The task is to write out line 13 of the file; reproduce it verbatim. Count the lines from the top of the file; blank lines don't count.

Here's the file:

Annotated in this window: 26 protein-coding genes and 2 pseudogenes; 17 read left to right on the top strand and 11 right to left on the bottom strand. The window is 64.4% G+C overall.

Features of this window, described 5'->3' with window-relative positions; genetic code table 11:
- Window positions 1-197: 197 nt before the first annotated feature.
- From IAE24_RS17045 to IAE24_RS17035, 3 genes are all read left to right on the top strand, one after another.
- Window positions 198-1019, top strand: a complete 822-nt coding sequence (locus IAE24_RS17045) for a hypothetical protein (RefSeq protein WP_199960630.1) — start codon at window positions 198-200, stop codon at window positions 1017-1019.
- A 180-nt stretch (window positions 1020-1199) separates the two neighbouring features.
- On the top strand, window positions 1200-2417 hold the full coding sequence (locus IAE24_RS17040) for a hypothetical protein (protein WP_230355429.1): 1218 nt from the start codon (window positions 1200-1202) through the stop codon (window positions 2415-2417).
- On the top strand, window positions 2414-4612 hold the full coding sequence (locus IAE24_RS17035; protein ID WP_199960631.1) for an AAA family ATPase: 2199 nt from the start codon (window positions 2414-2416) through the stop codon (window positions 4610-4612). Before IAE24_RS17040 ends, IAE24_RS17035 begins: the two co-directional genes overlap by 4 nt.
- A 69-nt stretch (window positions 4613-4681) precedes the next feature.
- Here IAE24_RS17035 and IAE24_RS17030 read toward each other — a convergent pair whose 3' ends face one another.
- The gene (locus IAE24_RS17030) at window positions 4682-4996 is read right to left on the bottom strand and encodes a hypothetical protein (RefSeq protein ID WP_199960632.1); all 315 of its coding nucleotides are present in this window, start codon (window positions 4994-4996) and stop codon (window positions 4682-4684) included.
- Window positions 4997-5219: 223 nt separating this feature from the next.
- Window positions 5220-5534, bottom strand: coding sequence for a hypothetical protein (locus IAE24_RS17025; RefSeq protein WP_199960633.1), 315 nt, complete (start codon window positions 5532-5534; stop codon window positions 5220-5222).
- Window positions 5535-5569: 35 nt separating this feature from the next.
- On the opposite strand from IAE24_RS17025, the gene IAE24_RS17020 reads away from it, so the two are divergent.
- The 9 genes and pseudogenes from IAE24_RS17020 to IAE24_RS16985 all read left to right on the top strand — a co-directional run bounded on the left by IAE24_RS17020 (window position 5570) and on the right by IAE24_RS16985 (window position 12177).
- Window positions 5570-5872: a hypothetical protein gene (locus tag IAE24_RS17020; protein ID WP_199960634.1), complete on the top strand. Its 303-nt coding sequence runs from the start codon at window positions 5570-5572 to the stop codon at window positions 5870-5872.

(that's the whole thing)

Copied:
- Window positions 5220-5534, bottom strand: coding sequence for a hypothetical protein (locus IAE24_RS17025; RefSeq protein WP_199960633.1), 315 nt, complete (start codon window positions 5532-5534; stop codon window positions 5220-5222).